Why Emma Watson’s Inspiring UN Speech Is a Game-Changer

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Emma Watson is one of our favorites here at Eco-Chick. From her collaborations with eco fashion brand PeopleTree to her work as a women’s rights activist (she was just named a UN Women Goodwill Ambassador), the actress has proven that she’s more substance than style—even though she has amazing, conscious style too!

Truly a thinking woman’s heroine, the multi-millionaire is not only pursuing her acting career, but standing up for what she believes in too.

She spoke this past weekend at the United Nations in NYC, as a kickoff to the HeforShe campaign, which she’s spearheading with the UN (see full video below). But first she explains why she’s doing this work:

You might think: who is this Harry Potter girl? What is she doing at the UN? I’ve been asking myself at the same thing. All I know is that I care about this problem and I want to make this better. And having seen what I’ve seen and given the chance, I feel my responsibility to say something. Edmund Burke said all that is need for the forces of evil to triumph is for good men and women to do nothing.

It’s so great to hear her stand up for the word feminist! Unlike a few of her peers, who have distanced themselves from the word, Watson embraces it unequivocally, and joins Beyonce, Ellen Page, and Taylor Swift (who recently came around after some heart-to-hearts with out-and-proud feminist Lena Dunham).

I decided that I was a feminist. This seemed uncomplicated to me. But my recent research has shown me that feminism has become an unpopular word. Women are choosing not to identify as feminists. Apparently, [women’s expression is] seen as too strong, too aggressive, anti-men, unattractive.

Why has the word become such an unpopular one? I think it is right I am paid the same as my male counterparts. I think it is right that I should make decisions about my own body. I think it is right that women be involved on my behalf in the policies and decisions that affect my life. I think it is right that socially, I am afforded the same respect as men.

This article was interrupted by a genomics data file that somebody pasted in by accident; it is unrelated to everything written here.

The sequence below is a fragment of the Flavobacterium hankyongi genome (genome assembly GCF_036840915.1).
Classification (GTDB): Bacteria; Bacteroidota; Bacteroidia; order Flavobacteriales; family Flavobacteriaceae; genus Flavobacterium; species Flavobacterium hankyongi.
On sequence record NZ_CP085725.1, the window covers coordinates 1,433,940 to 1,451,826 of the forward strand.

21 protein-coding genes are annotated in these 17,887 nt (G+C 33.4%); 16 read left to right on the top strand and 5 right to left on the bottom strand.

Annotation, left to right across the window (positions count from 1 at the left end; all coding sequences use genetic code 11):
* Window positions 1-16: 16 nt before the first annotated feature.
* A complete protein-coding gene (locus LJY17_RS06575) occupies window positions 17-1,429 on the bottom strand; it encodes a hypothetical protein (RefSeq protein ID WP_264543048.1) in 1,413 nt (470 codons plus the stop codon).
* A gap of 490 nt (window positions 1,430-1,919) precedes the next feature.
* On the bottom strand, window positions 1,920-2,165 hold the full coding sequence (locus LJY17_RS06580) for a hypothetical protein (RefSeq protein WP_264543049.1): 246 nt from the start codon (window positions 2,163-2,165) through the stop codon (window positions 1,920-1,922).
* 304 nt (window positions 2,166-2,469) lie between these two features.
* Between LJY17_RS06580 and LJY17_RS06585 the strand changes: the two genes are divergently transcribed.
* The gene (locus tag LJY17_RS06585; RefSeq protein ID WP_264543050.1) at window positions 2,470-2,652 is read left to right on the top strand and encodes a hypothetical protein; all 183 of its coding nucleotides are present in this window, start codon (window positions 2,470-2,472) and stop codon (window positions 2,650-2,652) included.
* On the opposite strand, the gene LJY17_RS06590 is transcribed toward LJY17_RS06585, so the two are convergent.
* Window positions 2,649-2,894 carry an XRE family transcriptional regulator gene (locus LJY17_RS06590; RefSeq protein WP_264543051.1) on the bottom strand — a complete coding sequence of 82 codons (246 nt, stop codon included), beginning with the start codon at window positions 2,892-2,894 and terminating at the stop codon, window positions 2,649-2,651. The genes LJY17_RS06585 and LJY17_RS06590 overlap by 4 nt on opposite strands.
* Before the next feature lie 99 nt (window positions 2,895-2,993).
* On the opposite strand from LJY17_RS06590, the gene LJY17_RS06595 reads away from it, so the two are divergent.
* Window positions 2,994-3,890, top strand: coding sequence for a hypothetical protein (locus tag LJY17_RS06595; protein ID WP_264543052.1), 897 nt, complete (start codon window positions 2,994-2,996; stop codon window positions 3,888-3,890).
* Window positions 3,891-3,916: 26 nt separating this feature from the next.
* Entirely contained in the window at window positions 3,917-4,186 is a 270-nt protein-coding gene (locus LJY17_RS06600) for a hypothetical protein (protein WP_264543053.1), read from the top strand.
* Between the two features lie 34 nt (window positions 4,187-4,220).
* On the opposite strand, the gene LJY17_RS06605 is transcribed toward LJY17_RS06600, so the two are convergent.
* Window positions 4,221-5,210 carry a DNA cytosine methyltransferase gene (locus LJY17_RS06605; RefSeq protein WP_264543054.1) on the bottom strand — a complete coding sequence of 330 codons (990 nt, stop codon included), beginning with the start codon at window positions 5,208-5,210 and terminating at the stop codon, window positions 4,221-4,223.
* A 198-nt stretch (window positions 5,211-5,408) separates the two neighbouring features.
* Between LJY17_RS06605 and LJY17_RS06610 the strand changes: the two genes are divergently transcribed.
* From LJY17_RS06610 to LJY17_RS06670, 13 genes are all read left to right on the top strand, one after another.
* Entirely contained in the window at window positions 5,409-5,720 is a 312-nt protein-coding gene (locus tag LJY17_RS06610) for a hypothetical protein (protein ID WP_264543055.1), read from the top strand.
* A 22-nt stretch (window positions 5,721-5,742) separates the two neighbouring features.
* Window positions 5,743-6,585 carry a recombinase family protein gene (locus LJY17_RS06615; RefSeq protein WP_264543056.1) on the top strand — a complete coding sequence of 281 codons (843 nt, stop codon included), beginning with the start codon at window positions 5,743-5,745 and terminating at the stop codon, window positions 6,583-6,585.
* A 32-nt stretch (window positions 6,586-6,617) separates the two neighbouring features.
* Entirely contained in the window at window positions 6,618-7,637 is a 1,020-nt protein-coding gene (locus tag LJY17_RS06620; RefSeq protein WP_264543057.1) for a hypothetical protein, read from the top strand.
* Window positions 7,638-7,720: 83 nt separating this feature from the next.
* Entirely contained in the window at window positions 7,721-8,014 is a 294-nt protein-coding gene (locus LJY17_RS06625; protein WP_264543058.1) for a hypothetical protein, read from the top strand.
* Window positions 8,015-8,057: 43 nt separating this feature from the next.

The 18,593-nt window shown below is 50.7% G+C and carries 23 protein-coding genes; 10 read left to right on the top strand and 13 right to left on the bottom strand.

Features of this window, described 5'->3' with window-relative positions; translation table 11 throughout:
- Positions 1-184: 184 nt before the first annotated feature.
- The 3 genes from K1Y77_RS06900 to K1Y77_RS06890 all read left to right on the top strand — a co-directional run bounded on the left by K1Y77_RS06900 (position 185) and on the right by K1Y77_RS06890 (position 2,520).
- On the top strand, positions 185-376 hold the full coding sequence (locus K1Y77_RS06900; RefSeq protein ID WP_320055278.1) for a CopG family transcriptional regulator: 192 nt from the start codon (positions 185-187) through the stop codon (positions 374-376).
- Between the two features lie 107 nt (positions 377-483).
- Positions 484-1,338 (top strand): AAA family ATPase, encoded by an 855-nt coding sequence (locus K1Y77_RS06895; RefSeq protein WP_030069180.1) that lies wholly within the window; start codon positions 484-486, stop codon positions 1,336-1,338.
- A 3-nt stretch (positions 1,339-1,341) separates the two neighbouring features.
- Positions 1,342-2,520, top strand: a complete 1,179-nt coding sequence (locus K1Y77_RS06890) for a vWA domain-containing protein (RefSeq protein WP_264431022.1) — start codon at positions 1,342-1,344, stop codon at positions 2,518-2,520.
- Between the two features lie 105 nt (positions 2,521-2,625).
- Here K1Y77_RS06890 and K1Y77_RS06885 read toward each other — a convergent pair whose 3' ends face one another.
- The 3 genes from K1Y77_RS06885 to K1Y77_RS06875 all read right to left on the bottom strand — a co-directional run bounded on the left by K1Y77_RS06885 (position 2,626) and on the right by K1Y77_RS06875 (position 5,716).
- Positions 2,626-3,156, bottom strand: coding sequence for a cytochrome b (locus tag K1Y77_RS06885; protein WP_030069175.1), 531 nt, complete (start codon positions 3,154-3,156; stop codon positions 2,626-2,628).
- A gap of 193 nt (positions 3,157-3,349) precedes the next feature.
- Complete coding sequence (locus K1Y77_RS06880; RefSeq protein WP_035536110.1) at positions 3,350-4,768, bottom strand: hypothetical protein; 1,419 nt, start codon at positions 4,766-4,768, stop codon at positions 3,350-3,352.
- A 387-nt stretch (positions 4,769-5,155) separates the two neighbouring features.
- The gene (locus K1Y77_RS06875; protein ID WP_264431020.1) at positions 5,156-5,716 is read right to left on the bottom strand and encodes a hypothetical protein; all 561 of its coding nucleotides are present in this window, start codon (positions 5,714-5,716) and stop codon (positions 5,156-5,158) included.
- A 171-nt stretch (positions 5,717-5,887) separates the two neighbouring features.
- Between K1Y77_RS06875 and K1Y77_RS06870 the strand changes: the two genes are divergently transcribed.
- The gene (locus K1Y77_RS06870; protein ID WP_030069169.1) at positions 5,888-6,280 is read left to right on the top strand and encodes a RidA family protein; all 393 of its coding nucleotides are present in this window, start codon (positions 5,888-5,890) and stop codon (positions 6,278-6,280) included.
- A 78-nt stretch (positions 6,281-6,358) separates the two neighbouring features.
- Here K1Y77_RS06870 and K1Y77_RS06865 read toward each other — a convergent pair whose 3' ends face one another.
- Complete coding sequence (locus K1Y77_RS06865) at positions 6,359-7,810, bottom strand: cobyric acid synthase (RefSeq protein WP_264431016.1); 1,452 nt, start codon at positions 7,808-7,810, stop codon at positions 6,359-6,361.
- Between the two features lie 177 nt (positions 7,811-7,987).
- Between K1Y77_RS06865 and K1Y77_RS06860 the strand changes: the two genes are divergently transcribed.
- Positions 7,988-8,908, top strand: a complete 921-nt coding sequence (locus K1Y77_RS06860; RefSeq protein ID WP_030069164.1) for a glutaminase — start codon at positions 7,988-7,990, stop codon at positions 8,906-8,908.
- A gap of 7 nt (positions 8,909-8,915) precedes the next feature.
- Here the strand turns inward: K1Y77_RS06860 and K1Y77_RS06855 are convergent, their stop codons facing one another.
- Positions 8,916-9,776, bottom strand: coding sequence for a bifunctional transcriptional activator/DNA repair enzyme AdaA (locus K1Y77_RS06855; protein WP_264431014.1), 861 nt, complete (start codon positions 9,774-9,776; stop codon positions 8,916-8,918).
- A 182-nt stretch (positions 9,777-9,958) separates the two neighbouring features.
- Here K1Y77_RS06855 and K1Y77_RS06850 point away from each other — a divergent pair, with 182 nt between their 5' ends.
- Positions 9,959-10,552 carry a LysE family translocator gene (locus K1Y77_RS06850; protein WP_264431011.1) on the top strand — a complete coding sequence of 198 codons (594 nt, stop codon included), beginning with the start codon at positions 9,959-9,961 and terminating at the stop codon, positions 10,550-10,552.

Unfortunately, as they say, “Haters gonna hate” and all kinds of nastiness (which we are not going to mention here, because I don’t feed trolls) came out after Watson’s speech from men who don’t realize that feminism benefits and empowers them too. It’s lame, and unfortunate, but not all that surprising, considering how much women who speak out about pretty basic stuff—equal pay, not to be harassed in the street, not wanting to be raped—get ripped apart online.

But those trolls have gotten too much attention already, and in the grand scheme of things, are just the last gasps of a dying worldview. They take away from Watson’s incredible message, and her good work, which, I am thrilled to report, she has just gotten started on.

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What’s HeForShe in a nutshell? I think this sums it up: “HeForShe is a solidarity movement for gender equality that brings together one half of humanity in support of the other of humanity, for the entirety of humanity.”

LOVE and positivity! I like the idea that women ask men to step it up and do some of the heavy lifting when it comes to gender inequality issues. I talk to my partner all the time about how I see the world from a woman’s POV, and how certain aspects of culture affect—and sometimes hurt—me and my self-image. He has told me he now sees the world a little differently, and has learned and grown from those discussions—and so have I! (Which is kinda the point of being human, right? To learn and grow?)

Back to the campaign, which asks us to take a pledge, and share the information and pledge with the men our our lives:

“Gender equality is not only a women’s issue, it is a human rights issue that requires my participation. I commit to take action against all forms of violence and discrimination faced by women and girls.”

I’m on it, how about you? We know Watson is!

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Starre Vartan is founder and editor-in-chief of Eco-Chick.com and the author of the Eco-Chick Guide to Life. She's also a freelance science and environment writer who has published in National Geographic, CNN, Scientific American, Mental Floss, Pacific Standard, the NRDC, and many more. She lives on an island in Puget Sound with her partner and black cat. She was a geologist in her first career, and still picks up rocks wherever she goes.